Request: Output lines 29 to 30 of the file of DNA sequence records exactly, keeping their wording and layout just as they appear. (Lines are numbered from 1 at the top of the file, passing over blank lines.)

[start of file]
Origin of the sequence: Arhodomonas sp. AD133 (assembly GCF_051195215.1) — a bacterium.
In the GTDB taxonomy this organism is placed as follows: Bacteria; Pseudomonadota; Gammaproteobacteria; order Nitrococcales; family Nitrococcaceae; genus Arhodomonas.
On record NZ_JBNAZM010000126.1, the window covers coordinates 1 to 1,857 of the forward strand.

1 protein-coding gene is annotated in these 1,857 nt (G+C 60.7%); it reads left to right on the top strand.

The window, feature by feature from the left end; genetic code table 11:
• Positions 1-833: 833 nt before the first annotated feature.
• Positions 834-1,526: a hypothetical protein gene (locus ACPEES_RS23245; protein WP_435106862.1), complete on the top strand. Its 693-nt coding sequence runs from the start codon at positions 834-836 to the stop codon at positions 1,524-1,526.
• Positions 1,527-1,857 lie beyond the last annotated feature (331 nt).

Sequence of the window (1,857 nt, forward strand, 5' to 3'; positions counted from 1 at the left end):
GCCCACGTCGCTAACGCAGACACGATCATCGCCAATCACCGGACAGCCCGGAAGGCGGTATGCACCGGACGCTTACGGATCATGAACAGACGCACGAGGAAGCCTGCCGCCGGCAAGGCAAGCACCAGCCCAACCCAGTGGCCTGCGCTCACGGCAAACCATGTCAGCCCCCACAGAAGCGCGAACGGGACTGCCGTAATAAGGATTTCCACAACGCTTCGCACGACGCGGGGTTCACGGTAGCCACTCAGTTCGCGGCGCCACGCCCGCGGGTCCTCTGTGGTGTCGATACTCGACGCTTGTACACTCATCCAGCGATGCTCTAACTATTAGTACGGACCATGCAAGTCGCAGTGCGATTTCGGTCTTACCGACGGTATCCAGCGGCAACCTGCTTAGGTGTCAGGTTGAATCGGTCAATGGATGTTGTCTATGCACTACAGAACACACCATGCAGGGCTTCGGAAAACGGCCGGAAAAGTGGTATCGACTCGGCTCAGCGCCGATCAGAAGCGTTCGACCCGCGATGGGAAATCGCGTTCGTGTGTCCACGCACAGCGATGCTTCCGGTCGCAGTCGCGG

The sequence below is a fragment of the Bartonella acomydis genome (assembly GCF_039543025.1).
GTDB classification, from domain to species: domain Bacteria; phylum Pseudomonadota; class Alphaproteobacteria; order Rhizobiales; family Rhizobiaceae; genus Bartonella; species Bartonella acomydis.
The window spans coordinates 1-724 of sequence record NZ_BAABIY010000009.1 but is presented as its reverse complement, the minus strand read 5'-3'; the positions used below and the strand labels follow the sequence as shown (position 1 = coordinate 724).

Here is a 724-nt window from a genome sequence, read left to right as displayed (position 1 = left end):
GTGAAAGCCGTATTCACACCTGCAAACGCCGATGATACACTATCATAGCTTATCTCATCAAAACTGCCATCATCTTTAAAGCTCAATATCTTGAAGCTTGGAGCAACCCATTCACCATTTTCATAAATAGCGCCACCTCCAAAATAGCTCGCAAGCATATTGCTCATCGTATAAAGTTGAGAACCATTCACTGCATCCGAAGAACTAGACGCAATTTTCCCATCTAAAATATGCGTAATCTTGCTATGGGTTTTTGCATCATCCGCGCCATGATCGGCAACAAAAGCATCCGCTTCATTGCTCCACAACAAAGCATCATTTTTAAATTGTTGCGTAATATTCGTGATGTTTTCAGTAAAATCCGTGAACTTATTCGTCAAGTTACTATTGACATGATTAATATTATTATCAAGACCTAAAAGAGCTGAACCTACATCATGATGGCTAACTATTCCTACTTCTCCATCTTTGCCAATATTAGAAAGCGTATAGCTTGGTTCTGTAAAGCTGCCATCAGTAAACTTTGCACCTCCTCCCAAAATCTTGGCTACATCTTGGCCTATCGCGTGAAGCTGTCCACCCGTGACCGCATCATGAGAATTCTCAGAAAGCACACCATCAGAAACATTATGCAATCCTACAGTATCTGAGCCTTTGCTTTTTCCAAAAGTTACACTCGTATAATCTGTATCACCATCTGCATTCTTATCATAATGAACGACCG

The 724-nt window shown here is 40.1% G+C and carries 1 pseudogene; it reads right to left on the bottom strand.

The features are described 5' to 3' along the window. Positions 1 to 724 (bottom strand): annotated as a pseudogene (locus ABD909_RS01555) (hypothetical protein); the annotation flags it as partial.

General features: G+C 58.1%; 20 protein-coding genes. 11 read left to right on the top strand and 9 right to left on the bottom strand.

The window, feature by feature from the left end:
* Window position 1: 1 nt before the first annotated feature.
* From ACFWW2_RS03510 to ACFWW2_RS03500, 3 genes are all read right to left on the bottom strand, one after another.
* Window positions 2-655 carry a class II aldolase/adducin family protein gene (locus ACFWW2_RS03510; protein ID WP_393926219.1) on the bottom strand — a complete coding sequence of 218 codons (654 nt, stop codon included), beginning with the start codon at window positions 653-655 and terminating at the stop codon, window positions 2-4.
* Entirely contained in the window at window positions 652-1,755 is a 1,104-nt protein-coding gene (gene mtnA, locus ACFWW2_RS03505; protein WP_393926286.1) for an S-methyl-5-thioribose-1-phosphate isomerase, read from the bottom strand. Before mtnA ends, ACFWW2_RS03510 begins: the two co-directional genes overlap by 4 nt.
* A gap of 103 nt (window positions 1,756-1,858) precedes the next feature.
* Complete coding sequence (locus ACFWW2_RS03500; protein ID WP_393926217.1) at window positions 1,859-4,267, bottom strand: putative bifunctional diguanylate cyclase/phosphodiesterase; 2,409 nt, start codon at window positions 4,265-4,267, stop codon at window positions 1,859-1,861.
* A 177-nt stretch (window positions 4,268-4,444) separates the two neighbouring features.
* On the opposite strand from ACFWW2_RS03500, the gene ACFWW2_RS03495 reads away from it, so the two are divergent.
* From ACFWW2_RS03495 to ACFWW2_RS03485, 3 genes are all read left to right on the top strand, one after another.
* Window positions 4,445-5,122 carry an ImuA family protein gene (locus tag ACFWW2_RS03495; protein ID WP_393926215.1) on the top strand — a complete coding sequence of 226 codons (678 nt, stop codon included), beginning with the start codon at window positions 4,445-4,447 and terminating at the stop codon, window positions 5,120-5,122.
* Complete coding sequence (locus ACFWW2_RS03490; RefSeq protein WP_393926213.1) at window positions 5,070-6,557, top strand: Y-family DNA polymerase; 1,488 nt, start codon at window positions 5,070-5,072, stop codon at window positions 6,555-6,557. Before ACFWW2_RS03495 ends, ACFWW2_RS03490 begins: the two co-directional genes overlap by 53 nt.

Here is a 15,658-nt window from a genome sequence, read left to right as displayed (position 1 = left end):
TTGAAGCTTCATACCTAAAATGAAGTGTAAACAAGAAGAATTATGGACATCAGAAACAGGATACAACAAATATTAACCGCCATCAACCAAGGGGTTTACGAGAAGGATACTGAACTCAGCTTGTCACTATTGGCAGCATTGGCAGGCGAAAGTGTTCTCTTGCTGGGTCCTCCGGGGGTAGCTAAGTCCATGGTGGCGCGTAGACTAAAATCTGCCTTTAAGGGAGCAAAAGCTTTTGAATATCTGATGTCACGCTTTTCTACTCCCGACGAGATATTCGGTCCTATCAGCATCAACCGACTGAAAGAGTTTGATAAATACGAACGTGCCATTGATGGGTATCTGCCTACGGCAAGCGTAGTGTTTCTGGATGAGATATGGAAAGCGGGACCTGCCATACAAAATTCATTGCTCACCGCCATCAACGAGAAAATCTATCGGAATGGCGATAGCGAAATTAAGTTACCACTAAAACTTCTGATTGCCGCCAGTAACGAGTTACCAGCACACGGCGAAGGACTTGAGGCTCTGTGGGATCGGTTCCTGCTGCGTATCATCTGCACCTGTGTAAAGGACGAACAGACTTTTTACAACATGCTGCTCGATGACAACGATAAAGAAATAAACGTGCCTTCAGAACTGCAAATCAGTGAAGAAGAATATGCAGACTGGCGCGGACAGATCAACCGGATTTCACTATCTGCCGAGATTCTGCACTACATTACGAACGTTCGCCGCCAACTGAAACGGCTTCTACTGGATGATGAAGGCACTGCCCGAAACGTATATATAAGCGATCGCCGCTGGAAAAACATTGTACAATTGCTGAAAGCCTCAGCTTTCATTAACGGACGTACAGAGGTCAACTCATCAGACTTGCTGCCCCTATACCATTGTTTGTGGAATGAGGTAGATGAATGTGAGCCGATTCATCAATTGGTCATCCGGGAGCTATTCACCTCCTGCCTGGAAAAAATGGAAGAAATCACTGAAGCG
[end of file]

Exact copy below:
* Window positions 4,445-5,122 carry an ImuA family protein gene (locus tag ACFWW2_RS03495; protein ID WP_393926215.1) on the top strand — a complete coding sequence of 226 codons (678 nt, stop codon included), beginning with the start codon at window positions 4,445-4,447 and terminating at the stop codon, window positions 5,120-5,122.
* Complete coding sequence (locus ACFWW2_RS03490; RefSeq protein WP_393926213.1) at window positions 5,070-6,557, top strand: Y-family DNA polymerase; 1,488 nt, start codon at window positions 5,070-5,072, stop codon at window positions 6,555-6,557. Before ACFWW2_RS03495 ends, ACFWW2_RS03490 begins: the two co-directional genes overlap by 53 nt.